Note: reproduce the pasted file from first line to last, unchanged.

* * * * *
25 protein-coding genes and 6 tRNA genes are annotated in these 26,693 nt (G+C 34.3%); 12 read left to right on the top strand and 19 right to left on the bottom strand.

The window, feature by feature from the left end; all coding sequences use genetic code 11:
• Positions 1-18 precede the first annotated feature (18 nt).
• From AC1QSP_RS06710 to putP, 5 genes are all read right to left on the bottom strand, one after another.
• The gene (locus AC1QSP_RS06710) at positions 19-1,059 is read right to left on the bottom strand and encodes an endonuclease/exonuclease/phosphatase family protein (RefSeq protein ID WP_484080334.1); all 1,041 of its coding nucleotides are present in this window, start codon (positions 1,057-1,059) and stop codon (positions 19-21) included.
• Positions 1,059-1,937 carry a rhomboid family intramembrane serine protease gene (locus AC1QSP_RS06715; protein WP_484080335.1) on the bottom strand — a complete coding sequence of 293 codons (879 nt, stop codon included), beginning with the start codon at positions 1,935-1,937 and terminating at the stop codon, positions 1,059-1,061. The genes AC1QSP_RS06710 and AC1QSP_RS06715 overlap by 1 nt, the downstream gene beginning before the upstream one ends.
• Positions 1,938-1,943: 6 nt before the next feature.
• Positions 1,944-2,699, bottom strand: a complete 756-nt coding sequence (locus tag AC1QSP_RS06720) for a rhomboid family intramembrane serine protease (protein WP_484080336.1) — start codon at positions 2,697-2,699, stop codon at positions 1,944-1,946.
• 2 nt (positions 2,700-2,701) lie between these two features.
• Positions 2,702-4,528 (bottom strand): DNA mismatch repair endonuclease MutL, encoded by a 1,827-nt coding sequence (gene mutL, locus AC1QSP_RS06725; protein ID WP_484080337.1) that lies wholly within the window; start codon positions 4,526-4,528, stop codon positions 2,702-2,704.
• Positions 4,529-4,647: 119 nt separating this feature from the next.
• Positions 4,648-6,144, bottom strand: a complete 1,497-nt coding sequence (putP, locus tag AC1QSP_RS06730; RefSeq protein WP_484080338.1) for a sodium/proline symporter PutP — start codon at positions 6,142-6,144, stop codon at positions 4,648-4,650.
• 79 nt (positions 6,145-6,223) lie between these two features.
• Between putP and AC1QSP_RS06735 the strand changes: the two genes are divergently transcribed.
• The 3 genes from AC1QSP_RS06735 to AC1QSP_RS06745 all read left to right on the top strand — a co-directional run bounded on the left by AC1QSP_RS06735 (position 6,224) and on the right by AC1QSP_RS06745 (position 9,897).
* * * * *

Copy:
25 protein-coding genes and 6 tRNA genes are annotated in these 26,693 nt (G+C 34.3%); 12 read left to right on the top strand and 19 right to left on the bottom strand.

The window, feature by feature from the left end; all coding sequences use genetic code 11:
• Positions 1-18 precede the first annotated feature (18 nt).
• From AC1QSP_RS06710 to putP, 5 genes are all read right to left on the bottom strand, one after another.
• The gene (locus AC1QSP_RS06710) at positions 19-1,059 is read right to left on the bottom strand and encodes an endonuclease/exonuclease/phosphatase family protein (RefSeq protein ID WP_484080334.1); all 1,041 of its coding nucleotides are present in this window, start codon (positions 1,057-1,059) and stop codon (positions 19-21) included.
• Positions 1,059-1,937 carry a rhomboid family intramembrane serine protease gene (locus AC1QSP_RS06715; protein WP_484080335.1) on the bottom strand — a complete coding sequence of 293 codons (879 nt, stop codon included), beginning with the start codon at positions 1,935-1,937 and terminating at the stop codon, positions 1,059-1,061. The genes AC1QSP_RS06710 and AC1QSP_RS06715 overlap by 1 nt, the downstream gene beginning before the upstream one ends.
• Positions 1,938-1,943: 6 nt before the next feature.
• Positions 1,944-2,699, bottom strand: a complete 756-nt coding sequence (locus tag AC1QSP_RS06720) for a rhomboid family intramembrane serine protease (protein WP_484080336.1) — start codon at positions 2,697-2,699, stop codon at positions 1,944-1,946.
• 2 nt (positions 2,700-2,701) lie between these two features.
• Positions 2,702-4,528 (bottom strand): DNA mismatch repair endonuclease MutL, encoded by a 1,827-nt coding sequence (gene mutL, locus AC1QSP_RS06725; protein ID WP_484080337.1) that lies wholly within the window; start codon positions 4,526-4,528, stop codon positions 2,702-2,704.
• Positions 4,529-4,647: 119 nt separating this feature from the next.
• Positions 4,648-6,144, bottom strand: a complete 1,497-nt coding sequence (putP, locus tag AC1QSP_RS06730; RefSeq protein WP_484080338.1) for a sodium/proline symporter PutP — start codon at positions 6,142-6,144, stop codon at positions 4,648-4,650.
• 79 nt (positions 6,145-6,223) lie between these two features.
• Between putP and AC1QSP_RS06735 the strand changes: the two genes are divergently transcribed.
• The 3 genes from AC1QSP_RS06735 to AC1QSP_RS06745 all read left to right on the top strand — a co-directional run bounded on the left by AC1QSP_RS06735 (position 6,224) and on the right by AC1QSP_RS06745 (position 9,897).